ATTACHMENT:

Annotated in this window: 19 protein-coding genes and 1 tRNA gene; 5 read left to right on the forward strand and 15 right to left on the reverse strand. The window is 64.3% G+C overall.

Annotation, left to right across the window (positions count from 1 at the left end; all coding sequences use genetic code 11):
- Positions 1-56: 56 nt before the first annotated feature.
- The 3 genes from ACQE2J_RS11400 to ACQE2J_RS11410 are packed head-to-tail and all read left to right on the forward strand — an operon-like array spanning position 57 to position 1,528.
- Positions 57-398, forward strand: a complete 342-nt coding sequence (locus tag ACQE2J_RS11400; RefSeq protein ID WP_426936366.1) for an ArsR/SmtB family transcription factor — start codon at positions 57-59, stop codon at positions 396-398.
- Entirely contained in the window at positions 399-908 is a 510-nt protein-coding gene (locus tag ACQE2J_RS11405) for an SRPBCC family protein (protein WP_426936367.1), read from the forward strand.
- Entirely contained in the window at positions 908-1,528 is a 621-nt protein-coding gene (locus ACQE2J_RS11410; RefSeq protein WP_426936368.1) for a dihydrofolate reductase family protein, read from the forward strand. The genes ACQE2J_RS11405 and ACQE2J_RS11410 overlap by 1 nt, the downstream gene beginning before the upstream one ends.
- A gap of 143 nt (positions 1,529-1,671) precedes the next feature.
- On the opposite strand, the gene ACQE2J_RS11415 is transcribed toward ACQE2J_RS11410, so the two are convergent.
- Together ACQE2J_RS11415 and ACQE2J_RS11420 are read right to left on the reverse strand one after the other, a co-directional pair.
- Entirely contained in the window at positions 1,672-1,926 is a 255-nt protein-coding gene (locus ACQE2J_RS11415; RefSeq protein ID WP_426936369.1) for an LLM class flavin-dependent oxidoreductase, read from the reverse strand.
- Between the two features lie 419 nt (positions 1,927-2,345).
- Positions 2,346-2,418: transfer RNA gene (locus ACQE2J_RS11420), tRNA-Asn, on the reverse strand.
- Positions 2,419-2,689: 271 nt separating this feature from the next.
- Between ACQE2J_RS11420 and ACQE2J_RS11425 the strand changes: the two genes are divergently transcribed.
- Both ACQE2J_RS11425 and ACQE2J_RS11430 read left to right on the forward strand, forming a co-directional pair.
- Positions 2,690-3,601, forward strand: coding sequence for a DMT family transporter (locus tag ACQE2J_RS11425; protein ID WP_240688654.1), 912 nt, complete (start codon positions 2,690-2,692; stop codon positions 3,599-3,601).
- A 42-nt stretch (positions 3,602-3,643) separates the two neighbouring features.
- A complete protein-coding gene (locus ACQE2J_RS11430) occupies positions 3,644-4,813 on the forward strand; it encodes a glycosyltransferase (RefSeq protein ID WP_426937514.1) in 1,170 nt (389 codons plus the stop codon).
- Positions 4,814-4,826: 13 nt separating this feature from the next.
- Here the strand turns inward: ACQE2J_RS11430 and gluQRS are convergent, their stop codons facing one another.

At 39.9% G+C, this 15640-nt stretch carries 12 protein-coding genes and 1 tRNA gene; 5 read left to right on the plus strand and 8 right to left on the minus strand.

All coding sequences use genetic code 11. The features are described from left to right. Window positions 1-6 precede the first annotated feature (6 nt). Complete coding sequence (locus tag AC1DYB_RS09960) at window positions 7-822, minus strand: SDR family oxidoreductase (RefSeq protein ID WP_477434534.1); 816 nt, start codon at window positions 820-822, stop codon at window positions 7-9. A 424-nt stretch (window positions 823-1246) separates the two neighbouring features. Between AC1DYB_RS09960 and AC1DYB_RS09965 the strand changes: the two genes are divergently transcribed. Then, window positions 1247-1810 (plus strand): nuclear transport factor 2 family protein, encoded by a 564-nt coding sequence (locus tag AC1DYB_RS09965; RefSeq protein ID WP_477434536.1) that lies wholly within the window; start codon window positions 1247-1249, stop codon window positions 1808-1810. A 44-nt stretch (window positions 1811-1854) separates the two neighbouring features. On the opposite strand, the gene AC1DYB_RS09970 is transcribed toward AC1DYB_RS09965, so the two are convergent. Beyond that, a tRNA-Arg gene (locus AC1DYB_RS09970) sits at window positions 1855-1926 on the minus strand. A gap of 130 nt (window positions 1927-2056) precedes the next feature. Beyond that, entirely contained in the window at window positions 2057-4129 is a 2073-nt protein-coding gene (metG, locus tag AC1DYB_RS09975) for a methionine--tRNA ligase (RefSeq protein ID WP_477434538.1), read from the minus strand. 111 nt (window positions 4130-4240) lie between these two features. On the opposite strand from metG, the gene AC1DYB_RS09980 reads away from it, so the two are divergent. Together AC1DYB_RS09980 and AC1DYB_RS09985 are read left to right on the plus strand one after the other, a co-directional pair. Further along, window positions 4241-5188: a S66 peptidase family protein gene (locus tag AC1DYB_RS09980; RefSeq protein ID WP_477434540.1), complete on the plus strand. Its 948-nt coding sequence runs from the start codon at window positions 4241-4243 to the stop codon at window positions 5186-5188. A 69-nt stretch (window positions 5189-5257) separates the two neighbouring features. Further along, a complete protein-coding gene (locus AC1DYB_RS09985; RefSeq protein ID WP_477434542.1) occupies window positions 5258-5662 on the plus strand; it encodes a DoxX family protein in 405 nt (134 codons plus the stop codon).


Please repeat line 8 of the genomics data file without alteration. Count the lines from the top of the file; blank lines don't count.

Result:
- A gap of 143 nt (positions 1,529-1,671) precedes the next feature.